Stage-Diving From the Altar of Bad Religion at the Music Hall of Williamsburg


Taking the stage to the apropos, tongue-in-cheek instrumental strains of Jesus Christ Superstar, Bad Religion would proceed to conduct a supersonic onslaught that inspired an insta–mosh pit among the assembled faithful gathered to worship and celebrate the punk icons and their 35-year tenure.

The second in the band’s four-night stand in New York showcased material exclusively from the “twenty-first century” (whereas the previous eve highlighted only “twentieth century” BR cuts), and by the 45-minute mark, twenty stellar songs had been powered through with unflagging energy and tight-as-a-drum musicianship.

Frontman Greg Graffin, who has a Ph.D. from Cornell and lectures in evolution, life science, and paleontology, has lost none of the subversive fun, smarts, and humor that have been the band’s trademark since its 1979 inception. Instrumentally, there’s nary a weak link in Bad Religion: Guitarist Brian Baker and bassist Jay Bentley are a joy to watch, their unbridled energy and enthusiasm contagious, with newest member Michael John Dimkich fitting in seamlessly with a Johnny Thunders–meets–Steve Jones (Sex Pistols) cool. While there are only two original members — Bentley and Graffin — Bad Religion’s signature sound remains, and the crowd, who came in a surprising range of ages, sang along with every song.

There were no lowlights and numerous highlights, including “Los Angeles Is Burning,” a mid-tempo romp that’s less punk than perfect pop, while 2010’s “Only Rain” and 2013’s “True North” ruled. Bentley’s vocal contribution to “Social Suicide” — and the band’s excellent use of stellar three-part harmonies — make them at once polished and yet irresistibly frenetic.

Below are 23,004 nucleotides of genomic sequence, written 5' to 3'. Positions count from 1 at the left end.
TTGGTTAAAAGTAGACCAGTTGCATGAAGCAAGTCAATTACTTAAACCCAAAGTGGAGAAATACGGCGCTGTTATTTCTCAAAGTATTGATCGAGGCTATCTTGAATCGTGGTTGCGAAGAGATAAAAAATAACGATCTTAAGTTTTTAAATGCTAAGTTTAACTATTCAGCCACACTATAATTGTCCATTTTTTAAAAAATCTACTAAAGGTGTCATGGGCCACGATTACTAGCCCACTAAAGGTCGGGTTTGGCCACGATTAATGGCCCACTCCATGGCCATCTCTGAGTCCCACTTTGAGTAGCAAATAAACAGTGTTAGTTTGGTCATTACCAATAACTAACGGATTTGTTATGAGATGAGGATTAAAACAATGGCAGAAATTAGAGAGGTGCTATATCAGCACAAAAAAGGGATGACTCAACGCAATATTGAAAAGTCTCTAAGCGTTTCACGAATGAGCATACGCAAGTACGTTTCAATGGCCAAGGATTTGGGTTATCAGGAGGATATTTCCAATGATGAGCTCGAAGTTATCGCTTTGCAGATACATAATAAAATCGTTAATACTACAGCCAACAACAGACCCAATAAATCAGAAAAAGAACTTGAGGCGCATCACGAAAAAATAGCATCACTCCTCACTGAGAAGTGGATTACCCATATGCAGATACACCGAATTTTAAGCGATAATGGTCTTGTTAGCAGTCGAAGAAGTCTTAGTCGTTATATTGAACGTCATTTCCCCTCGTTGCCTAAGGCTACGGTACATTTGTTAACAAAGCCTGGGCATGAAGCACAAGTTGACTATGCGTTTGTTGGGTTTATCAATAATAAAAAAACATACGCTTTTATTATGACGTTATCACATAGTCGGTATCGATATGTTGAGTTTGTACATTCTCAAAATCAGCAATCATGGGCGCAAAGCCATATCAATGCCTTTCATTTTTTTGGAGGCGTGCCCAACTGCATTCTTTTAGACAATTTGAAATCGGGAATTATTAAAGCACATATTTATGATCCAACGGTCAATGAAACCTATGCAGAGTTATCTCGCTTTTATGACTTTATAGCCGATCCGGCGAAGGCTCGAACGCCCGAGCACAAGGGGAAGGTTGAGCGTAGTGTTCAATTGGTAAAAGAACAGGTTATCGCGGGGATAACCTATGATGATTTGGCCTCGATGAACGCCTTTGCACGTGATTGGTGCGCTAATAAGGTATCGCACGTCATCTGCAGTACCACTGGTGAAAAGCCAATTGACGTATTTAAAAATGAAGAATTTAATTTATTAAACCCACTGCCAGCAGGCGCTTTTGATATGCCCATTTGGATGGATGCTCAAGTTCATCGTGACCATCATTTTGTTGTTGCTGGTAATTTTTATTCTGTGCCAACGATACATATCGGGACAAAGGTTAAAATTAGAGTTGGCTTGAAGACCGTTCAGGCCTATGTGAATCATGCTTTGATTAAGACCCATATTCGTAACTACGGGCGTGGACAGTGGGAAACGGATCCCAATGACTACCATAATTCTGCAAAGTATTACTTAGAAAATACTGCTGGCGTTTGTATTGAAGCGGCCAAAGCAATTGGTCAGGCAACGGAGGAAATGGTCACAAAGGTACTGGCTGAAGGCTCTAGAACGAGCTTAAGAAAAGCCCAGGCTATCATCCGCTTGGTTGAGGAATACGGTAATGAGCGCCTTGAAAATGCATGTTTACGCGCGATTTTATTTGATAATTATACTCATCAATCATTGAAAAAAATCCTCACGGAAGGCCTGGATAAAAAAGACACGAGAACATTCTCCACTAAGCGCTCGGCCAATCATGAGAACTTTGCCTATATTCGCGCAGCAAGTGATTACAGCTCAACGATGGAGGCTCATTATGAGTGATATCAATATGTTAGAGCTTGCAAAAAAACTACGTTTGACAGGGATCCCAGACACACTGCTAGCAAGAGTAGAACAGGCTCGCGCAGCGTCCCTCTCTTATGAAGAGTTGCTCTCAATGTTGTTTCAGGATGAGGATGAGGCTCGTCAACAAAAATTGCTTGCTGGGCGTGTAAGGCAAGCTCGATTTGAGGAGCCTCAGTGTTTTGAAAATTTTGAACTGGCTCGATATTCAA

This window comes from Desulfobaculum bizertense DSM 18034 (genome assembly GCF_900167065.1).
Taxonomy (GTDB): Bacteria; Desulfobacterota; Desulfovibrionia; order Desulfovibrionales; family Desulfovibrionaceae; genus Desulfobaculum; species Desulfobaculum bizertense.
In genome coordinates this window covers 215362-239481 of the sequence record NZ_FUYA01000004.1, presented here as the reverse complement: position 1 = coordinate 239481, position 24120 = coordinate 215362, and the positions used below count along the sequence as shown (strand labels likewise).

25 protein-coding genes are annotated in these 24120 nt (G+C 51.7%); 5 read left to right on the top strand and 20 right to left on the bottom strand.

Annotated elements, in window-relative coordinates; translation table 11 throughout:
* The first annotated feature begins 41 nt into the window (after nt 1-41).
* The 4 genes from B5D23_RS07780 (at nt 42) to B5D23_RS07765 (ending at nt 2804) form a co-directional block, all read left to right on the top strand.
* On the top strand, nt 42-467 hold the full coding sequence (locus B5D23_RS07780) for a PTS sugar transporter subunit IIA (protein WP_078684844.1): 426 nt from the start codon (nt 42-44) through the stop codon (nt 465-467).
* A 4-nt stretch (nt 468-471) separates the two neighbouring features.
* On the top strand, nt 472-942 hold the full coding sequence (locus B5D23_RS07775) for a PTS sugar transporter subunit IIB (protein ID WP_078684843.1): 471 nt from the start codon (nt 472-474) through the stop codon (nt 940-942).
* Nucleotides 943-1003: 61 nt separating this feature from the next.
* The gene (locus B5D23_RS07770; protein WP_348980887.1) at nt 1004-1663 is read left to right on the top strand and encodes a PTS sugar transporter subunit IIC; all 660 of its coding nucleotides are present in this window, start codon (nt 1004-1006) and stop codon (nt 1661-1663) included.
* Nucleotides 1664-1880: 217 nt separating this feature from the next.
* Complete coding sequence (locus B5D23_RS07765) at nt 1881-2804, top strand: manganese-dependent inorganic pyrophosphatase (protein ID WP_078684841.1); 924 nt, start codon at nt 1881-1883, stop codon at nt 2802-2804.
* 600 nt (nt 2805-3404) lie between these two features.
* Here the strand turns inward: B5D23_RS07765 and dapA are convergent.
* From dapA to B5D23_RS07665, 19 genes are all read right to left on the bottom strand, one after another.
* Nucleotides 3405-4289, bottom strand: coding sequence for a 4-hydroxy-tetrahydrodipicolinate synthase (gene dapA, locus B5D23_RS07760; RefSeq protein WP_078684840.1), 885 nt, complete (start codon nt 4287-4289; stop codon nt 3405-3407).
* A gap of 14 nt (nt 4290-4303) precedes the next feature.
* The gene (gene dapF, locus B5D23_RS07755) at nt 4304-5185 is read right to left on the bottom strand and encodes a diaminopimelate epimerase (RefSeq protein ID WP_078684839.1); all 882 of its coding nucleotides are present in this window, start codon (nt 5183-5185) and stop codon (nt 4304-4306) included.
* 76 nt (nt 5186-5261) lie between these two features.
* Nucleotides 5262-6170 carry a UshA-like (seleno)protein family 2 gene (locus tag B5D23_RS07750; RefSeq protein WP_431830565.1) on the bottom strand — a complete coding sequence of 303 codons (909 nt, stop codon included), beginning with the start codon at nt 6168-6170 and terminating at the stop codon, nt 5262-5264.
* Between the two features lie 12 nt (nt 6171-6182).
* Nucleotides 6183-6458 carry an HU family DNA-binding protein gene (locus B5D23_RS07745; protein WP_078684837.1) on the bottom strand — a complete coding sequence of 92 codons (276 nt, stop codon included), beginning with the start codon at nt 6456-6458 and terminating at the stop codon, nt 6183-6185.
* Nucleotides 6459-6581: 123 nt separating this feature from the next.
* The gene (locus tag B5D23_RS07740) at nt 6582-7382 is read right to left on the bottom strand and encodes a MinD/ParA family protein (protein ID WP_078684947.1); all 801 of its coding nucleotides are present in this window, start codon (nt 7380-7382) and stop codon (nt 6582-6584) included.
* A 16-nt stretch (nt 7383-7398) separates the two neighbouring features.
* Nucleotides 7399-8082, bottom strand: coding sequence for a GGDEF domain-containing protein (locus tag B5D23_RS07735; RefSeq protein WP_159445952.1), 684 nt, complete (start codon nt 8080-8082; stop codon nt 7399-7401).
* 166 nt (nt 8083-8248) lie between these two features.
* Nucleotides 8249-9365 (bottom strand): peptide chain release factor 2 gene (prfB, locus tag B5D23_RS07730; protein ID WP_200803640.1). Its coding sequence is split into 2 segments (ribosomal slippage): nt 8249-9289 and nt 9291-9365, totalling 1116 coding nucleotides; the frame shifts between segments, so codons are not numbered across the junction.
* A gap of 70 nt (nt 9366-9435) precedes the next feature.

Stage-divers — talking to you, beefy dork dude in the Misfits T-shirt — were almost too frequent, though it was heartening to see several women taking the plunge, with more obvious songs like the pull-no-punches “Fuck You” as welcome as more thoughtful fare such as “Wrong Way Kids” (off 2010’s strong Dissent of Man).

With amazing chops, the credibility of the Clash, and some of the humor of fellow L.A. band the Vandals, Bad Religion are a perfect storm of smarts and subversion. “The Defense,” from 2002, is a monumental rock song (with lyrics including “To state the obvious, this world is perilous for us”), while the seemingly anti-war “Fields of Mars” (“To live a life of hostility/Never asking what it means/When mother nation/Blood and religion/Sanction killing upon the Fields of Mars”) proved a fitting second and final encore number.

It’s a little risky/bold for a band that’s been around for three and a half decades only to play material from the most recent fifteen years of its career — meaning no hits like “21st Century (Digital Boy)” — but in the case of Bad Religion, it paid off, leaving a legacy of sweaty and satisfied fans in its wake.

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